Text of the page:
After 575 days on GAPS, Carter is offically healed. Now he eats everything!
After 575 days on GAPS, Carter is offically healed. Now he eats everything! Well almost everything! He's still eating a real food/non processed diet for the most part and we will stay away from soy in all forms and cauliflower, mainly because Mommy is still scared of those foods. We are sticking with the 80/20 ratio of foods because now he can indulge in a cheat every once and awhile and he's just fine!
Saturday, October 29, 2011
Friday, October 28, 2011
It’s been a while since I last updated. There have been a whirlwind of changes recently and not much time to settle down from it all. There has been very little help from the medical community regarding Carter’s FPIES and that’s for 1 simple reason, there is not enough known about atypical FPIES and how to help children with it. I have done lots of reading and research trying to find a way, not only to feed him, but to heal him. Time and again, I kept coming back to the same answer, GAPS or Gut and Psychology Syndrome Diet. Some amazingly brave FPIES moms have already put their children on the GAPS diet, and have seen some amazing results. One mom had only one safe food for her twins, and in 6 months, they were eating almost 30!!
What is GAPS? In short, it is a diet that allows for the body to heal itself using the correct foods in the right combination. It heals the intestinal tract and the leaky gut that makes Carter’s body react to foods. His gut is in a weakened system that allows particles of food which are not yet fully digested, to enter into his blood stream. This causes his body to react to these particles as foreign invaders, similar to a virus. The weaker his system gets, the more foods he reacts to and the less likely he will be to EVER eat normally.
Dr. Natasha Campbell-McBride is the founder of this diet and path to healing. There are 6 stages to the introductory portion of this diet before Carter will be able to move onto the Full GAPS Diet. A lot of foods are removed from the diet in order to promote healing. Starchy foods such as potato and corn, all forms of sugar (except honey), grains including rice and all processed foods. This is the majority of Carter’s current diet. So what does that mean? It means it all went in the trash last night. All of it. If it wasn’t a GAPS approved food and it was on Carter’s shelf in the pantry, it went in the trash. What did that leave me with? Nothing! It is hard, but it is the only way we will heal Carter.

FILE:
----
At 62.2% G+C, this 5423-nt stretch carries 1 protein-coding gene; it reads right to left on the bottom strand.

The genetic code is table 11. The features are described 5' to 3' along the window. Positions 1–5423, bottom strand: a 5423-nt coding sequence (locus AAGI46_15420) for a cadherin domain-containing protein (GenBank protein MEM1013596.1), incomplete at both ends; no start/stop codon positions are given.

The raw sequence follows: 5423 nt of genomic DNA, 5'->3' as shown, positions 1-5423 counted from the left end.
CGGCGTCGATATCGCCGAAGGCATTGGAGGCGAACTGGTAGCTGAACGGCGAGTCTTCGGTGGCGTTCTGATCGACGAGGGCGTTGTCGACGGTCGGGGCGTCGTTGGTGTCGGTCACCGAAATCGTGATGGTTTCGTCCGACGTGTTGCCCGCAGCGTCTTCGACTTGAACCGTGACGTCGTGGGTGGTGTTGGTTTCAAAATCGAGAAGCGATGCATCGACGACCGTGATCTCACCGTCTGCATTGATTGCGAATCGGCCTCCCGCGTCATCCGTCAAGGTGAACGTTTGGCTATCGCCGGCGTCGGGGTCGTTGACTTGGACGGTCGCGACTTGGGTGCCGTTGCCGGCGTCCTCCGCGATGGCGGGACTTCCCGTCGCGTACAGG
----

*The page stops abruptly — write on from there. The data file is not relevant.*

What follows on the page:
The first stage for Carter involves only the consumption of meat and bone broths and small amounts of boiled pumpkin. Why pumpkin? It is one of Carter’s current safe foods and also one of the foods allowed in the first stage of the diet. I have made beef and lamb broth and currently have a pot of chicken broth simmering on the stove. And the meat has to be soy free in order to make sure Carter doesn’t react to the trace amounts of soy from the feed. So I now have a freezer half full of beef bones just waiting to make the next batch of broth.
How long will the first stage of the diet take? I am not sure. It all depends on Carter. There are more veggies that we need to introduce as well as the meat itself. For now, we focus on the broth, getting as much into his system as possible, 30 to 40 ounces a day would be wonderful. The more he takes, the faster the healing process.
Now, you probably think this is crazy. Meat?!?! That’s the exact opposite of FPIES friendly. Broth is actually one of the most nutritionally dense and easy to digest forms of nutrition available.
But doesn’t this mean a lot of time in the kitchen? Making all that broth and nothing processed or store bought? And won’t Carter be upset that all his foods are gone? Won’t he starve? Are you crazy?
I have asked myself all of these questions and more. I have turned my back and run from the idea of GAPS for months, looking for another answer, only to find myself tripping over it again and again. Carter reacts to his formula, to the 10 formulas we have tried. His accidental ingestion reactions have gotten worse. GAPS is our answer. The incredibly steep learning curve, the sacrifices, the expense, the hours of food preparation will all be worth it. This was not a decision that was made lightly or easily, but we believe it is the right one for our little boy.
Today is Carter’s first GAPS day. He helped us throw away all the yucky food last night, including the Crayola colored pencils (which contain soy and were causing low level reactions). He drank 10 ounces of beef broth for breakfast and another 10 ounces for lunch along with some boiled pumpkin. After he finished his first serving of broth for lunch, he asked for more. He is doing so much better than we anticipated and his brothers are doing a great job of encouraging him.